My stalking skills reached another level when I found out about Mario VijackicAW15 on Instagram. Wait… let me put this straight: Actually I didn’t stalk anyone, but the campaign pictures showed up on pictures that people you follow liked. So I am dedicating this post to Instagram, because otherwise this post would never happen.
However let’s talk about the important stuff: Inspired by minimal paintings, especially by Jan Schoonhoven, the young Croatian Fashion Designer Mario Vijackic presents his news AW15 collection. His acromatic, textured paintings, sterile with hard edge cuts were mostly made with the multiplication of one basic element. In addition to the minimalist Schoonhoven, the designer explored the Icelandic ice caves and phenomenon of global warming.
Sculptural approach in design, over-sized silouette, high-tech fabrics, mash and other polymers combined with wool and cotton knitwear, interesting new garment construction solutions, the mixture of roughly shaped and and plastic forms with feminine cuts and cold, almost acromatic colours with a touch of a hidden sex-appeal are one of the main characteristics of a designers collection.
Mario Vijackic takes us, on his own way, on a certain trip to the future; with an obvious futuristic impression designer created clothes for a person that is daring and open for the technological development of a human civilisation.
With a touch of criticism designer shows off the problematic of global warming, with a touch of clinical and sterile aesthetics, interesting headpieces with vizors and the presentation of a collection, designer in a sophisticated way brings the collection as the coherent and compact piece. Unusual height of Maja Matkovic, sophisticated and calm impression of Jelena Matas were the perfect fit in a designers vision of a contemporary woman. Pictures via Mario Vijackic Photographer & Retoucher: Srecko Rundic, Designer: Mario Vijackic, Models: Maja Matkovic @ Midikenn Models Management & Jelena Matas @ Talia Models, Makeup: Petra Sever, Hair: Nada Orsag, Assistants: Adam Llewellin & Marta Eva Jurin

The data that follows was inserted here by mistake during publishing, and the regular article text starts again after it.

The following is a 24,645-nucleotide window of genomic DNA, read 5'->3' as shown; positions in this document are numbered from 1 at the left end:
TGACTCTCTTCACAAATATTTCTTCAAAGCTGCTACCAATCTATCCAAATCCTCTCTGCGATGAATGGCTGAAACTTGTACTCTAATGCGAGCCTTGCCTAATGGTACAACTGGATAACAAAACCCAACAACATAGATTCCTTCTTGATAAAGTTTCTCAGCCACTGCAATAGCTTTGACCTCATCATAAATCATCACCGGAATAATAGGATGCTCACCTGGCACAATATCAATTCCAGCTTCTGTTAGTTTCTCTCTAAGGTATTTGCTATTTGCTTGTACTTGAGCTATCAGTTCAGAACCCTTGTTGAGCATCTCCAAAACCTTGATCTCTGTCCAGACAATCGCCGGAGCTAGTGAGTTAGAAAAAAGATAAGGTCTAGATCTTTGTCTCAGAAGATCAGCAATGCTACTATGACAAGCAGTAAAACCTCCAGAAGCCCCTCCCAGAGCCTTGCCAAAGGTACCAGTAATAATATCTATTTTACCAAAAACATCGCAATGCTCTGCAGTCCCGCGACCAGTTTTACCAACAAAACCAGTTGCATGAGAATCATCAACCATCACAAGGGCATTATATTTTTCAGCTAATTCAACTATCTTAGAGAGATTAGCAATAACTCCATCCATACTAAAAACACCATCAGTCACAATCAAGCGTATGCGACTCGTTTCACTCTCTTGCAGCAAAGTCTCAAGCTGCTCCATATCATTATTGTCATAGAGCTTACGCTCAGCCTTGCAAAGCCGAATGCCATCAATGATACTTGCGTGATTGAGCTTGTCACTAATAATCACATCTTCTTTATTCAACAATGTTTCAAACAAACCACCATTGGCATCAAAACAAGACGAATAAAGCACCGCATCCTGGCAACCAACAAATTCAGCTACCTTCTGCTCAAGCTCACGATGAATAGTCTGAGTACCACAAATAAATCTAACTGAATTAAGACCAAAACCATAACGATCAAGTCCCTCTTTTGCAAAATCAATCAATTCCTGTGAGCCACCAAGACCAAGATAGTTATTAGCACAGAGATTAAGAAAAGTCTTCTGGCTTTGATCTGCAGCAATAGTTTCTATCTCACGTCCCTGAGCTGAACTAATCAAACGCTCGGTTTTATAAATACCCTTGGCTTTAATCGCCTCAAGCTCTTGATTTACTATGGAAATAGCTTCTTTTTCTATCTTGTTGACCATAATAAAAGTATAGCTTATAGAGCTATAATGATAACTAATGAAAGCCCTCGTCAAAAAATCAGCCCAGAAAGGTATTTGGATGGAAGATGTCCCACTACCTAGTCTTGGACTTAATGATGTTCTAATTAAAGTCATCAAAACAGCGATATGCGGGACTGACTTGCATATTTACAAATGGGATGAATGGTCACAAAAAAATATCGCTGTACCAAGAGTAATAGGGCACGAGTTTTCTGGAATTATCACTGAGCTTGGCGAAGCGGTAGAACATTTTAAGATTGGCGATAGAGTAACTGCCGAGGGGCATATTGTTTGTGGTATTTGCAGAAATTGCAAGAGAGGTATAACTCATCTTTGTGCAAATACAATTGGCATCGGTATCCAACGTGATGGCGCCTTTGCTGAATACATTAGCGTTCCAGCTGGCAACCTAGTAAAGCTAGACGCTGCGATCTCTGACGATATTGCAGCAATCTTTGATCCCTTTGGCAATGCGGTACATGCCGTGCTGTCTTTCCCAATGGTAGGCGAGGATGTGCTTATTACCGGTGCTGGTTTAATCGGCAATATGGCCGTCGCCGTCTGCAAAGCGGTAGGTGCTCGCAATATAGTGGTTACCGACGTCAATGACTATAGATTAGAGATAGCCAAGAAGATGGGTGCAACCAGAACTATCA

SHOOP was founded in 2011. Street culture and music are the inspirations for the patterns, prints, graphics and fabrics. Itʼ s sportswear with an urban and sophisticated edge. Ghetto chic at its best! Sweatshirts, shirts and tracksuits are the basic pieces of the collection, grouped by different themes or patterns. Unisex clothing, simple patterns, easily adaptable to all bodies, fabrics that can be worn by men and women.
SHOOP is linked to music and collaborates with DJs such as Hoodboi, Donky Pitch, Falcons, Joseph Marinetti, RLP, Yukibeb, Broken Haze,Ta-ku, Jay Scarlett, Yyioy, Lucid, Slick Shoota, Egyptian Maraccas creating podcasts and spreading SHOOPʼs concept. The R&B singer and rapper, Drake has performed several times with SHOOPʼ s items which were custom made specially for him.
Typical Freaks was created by design duo Seun Ade-Onojobi, a Central Saint Martins graduate, and Sonia Xiao, a London College of Fashion graduate, who merged their creativity together to create a unique collection. The brand produce everything in the Uk and the garments are hand painted.
And I remember where I have seen this brand for the first time: It was actually on ASOS Marketplace, where they sold a couple of dope fashion pieces for females. Started from the bottom now you guys here…
Their debut collection for AW15 has taken inspiration from an alternative play on dog pageants. Drawing initial inspiration from famous streakers such as the infamous Erika Roe from the 1970’s as a starting point. To counterbalance a seemingly conservative and reserved outward appearance the Typical Freaks designers explored themes throughout this collection such as exhibitionism, anarchy and nudity.
Julian Zigerli presented his Spring/Summer 2016 collection during Mercedes-Benz Fashion Week, overtaking a public park to stage a guerrilla fashion show. All the guests were informed about the secret location via text message earlier the day. And the idea of a secret fashion show is the dopest thing ever. And thank God the spot was next to my hotel…
Inspired by a recent trip to Japan, Julian Zigerli‘s spring-summer 2016 collection “White Rabbit” plays with the strong contrasts that can be found in the Japanese culture, naturally flirting with the cute and lovely as much as with the dark and twisted.